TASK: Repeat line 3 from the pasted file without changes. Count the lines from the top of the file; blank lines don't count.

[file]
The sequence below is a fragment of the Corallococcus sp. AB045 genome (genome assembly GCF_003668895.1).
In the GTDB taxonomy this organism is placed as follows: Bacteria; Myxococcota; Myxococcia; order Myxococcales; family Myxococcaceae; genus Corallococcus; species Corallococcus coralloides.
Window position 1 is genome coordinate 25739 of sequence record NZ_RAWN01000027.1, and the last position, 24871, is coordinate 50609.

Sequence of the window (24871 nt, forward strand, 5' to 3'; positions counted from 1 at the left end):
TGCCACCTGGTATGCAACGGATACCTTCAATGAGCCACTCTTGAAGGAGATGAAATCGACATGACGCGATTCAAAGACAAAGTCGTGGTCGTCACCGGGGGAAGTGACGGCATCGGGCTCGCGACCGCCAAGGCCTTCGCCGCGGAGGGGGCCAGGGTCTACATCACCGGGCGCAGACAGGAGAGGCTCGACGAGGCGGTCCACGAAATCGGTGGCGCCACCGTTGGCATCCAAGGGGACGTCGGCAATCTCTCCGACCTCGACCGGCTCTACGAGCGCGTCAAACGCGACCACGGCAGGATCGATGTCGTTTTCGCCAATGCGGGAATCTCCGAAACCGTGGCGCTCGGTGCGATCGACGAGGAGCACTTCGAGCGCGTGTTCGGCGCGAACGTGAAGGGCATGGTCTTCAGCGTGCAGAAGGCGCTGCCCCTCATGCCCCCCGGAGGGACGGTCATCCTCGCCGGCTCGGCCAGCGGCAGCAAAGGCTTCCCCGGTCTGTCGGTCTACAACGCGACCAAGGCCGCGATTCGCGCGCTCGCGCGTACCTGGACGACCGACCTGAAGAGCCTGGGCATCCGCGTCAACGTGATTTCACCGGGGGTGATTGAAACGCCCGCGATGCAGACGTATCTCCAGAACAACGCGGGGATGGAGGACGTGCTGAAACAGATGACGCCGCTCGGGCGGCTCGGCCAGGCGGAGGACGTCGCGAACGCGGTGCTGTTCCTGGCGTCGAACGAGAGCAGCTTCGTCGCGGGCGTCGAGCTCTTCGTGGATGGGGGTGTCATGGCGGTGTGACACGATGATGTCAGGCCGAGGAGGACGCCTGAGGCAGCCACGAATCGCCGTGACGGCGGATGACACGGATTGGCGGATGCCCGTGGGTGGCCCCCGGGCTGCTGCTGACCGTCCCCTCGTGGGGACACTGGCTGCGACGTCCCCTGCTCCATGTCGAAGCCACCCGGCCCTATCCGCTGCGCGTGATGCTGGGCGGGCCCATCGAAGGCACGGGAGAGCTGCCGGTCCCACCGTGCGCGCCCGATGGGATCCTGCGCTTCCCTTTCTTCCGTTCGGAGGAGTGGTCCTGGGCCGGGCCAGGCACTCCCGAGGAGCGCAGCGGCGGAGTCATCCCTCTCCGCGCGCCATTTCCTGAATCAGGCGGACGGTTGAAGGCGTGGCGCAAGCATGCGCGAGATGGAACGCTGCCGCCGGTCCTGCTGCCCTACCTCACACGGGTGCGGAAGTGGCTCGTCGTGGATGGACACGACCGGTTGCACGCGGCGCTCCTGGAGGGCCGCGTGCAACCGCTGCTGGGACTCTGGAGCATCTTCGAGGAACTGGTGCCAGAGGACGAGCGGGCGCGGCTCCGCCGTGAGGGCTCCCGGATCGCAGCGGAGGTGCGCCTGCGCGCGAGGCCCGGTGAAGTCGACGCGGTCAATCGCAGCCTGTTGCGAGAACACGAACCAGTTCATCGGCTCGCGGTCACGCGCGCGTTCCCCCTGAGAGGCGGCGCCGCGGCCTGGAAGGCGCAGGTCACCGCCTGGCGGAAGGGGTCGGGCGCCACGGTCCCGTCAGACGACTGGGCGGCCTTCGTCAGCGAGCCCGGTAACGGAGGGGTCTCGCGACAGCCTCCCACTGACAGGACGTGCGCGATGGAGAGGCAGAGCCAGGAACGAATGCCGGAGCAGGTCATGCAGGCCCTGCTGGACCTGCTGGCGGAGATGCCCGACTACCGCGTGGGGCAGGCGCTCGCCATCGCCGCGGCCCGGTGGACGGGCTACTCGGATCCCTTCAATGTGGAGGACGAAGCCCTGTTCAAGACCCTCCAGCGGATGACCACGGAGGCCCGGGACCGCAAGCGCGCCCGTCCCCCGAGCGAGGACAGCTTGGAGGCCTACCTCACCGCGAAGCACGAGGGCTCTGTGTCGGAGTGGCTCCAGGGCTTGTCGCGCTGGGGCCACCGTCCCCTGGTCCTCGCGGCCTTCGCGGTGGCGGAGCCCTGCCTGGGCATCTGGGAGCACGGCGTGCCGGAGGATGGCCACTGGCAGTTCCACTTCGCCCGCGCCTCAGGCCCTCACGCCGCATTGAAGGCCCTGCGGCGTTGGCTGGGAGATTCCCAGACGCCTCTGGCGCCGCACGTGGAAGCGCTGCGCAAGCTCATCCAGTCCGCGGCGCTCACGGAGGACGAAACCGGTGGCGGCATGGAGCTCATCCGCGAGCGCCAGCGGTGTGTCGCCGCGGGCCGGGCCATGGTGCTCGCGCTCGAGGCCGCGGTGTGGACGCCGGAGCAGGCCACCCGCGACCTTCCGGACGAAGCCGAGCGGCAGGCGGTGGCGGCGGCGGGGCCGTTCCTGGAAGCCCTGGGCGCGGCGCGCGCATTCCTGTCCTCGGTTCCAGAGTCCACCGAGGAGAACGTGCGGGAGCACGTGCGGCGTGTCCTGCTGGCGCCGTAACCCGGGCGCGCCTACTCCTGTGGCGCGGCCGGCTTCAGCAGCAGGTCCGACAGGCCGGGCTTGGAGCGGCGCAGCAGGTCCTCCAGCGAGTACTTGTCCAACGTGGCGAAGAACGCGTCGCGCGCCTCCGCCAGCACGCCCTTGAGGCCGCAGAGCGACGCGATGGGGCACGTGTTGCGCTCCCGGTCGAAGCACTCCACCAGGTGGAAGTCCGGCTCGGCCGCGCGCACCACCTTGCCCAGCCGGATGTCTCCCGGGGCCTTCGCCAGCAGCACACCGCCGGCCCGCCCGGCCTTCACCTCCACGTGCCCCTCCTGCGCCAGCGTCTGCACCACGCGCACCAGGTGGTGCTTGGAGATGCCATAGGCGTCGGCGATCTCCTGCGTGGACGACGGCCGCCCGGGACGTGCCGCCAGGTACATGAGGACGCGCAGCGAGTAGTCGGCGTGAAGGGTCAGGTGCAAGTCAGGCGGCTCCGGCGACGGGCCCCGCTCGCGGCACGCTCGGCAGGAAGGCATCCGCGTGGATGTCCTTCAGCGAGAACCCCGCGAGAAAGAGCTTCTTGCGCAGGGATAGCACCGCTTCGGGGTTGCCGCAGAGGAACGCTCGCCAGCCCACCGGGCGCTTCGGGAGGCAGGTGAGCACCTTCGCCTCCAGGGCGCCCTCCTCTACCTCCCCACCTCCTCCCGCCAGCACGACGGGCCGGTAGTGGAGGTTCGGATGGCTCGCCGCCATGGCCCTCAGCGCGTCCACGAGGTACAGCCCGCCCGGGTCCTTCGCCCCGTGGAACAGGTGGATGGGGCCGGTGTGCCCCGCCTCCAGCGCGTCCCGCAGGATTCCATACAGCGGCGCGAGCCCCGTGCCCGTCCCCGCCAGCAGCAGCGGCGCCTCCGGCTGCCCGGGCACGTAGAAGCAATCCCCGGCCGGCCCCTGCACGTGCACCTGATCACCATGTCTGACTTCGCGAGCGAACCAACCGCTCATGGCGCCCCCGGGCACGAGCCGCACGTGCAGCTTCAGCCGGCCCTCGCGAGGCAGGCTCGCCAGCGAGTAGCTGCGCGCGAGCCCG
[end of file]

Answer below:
Window position 1 is genome coordinate 25739 of sequence record NZ_RAWN01000027.1, and the last position, 24871, is coordinate 50609.